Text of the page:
Senior Scientific Computing (Python) Programmer

San Francisco
Theorem ( is a company at the intersection of technology and finance.  We combine quantitative research, software engineering and rigorous scientific investigation to build credit portfolios that produce strong and consistent yields across business cycles.  

We are seeking a senior scientific computing programmer to join our collaborative and inclusive research and engineering team.

What you'll do

    • Develop and implement solutions for real world, large-scale machine learning/statistical problems
    • Build and maintain our best in class execution systems, backtester and model validation systems  
    • Parallelize our execution and analysis code using single and multi machine parallelism frameworks and techniques
    • Restructure and build out our data processing pipelines
    • Work closely with researchers to explore ideas across multiple disciplines: computer science, statistics, biostatistics, survival analysis and epidemiology including supervised learning, natural language processing, imbalanced data and anomaly detection, time series, feature extraction and selection, and many, many other areas  

What you bring to the table

    • Desire to make a significant impact on our business
    • Enthusiasm for open source scientific and machine learning projects
    • Professional experience writing performant scientific, numerical and parallel code in a data driven research environment
    • Experience writing and optimizing code in a vectorized scripting language (numpy or similar BLAS/LAPACK wrapper)
    • Experience using Cython, Numba, C or similar to speed up analytical code
    • Experience in performance profiling and characterization
    • Experience with understanding how hardware affects performance of numerical code and how to optimize things like cache locality and cpu core count vs clock speed
    • Keen interest in correctness, maintainability, elegance, and testability of code

And any of the following experience would be helpful and highly-appreciated

    • numpy, scipy, scikit-learn and the python scientific computing ecosystem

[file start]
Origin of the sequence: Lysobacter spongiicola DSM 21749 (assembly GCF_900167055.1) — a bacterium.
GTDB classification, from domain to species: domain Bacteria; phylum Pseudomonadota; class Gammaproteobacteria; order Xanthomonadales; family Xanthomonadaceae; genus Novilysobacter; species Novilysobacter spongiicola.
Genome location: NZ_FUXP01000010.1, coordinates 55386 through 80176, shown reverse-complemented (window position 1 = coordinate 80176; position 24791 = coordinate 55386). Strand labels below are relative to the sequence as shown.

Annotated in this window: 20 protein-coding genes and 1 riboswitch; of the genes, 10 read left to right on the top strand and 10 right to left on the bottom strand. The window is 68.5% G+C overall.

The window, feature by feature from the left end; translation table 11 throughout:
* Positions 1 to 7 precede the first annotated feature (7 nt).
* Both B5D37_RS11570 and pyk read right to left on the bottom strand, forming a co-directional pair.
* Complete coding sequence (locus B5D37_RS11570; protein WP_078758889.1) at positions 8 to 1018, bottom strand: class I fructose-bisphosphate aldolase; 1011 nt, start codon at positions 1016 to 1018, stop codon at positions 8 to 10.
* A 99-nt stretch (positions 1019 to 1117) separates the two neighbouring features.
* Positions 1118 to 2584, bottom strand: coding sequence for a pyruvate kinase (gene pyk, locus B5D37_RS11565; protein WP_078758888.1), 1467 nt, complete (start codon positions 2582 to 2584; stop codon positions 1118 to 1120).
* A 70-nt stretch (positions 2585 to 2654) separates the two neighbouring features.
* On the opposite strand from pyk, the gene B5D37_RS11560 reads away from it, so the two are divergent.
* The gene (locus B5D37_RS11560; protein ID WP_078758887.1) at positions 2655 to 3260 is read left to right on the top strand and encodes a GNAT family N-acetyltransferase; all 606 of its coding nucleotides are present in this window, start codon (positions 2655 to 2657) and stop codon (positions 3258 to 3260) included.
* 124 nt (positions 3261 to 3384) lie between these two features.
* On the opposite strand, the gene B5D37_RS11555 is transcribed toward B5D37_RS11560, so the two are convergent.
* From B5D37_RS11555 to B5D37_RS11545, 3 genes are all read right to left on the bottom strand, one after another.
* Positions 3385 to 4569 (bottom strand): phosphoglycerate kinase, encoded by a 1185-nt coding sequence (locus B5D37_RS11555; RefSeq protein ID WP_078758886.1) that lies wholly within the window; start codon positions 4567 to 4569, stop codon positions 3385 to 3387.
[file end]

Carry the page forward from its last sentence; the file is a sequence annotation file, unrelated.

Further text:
• Maintaining a large scientific python codebase
    • Dealing with issues of providence and experimental repeatability
    • High Performance Computing (HPC)
    • GPGPU framework like CUDA or TensorFlow
    • Data visualization

More about us

    • Founded in 2014 by a Google software engineer and a Morgan Stanley quant trader, we are a Y Combinator-backed company
    • We are profitable, managing over $500mm, including investment from non-profits and university endowments
    • We are a small, passionate, and collaborative team -- fewer than 15 research, engineering and finance professionals with a diversity of backgrounds and ideas
    • Every member of the team has a major impact on the company's success with visible contributions to the business
    • We deeply value intellectual curiosity, creative idea generation, and close collaboration
    • We seek talented individuals who are thoughtful, innovative, tenacious and interested in a mission-focused team environment
    • We share ideas informally at team lunches, discuss the latest scientific research papers during our academic research sessions, and also hold weekly paper groups
    • Company events are inclusive and fun, with expeditions to food trucks and michelin-starred local restaurants, and annual trips to Montana and Stinson Beach featuring hiking and campfires
    • We are located in SoMa, San Francisco
    • We offer above-market salary and profit sharing, a career path to partner, and excellent benefits including generous paternity and maternity leave policies
Theorem combines quantitative research, software engineering and rigorous scientific investigation to build credit portfolios that produce strong, consistent returns across business cycles.

Our mission is simple: make credit safe for investors. We do this by using scientific methods to produce a transparent alternative to traditional loan packaging.

We look forward to engaging with you. 

Team Theorem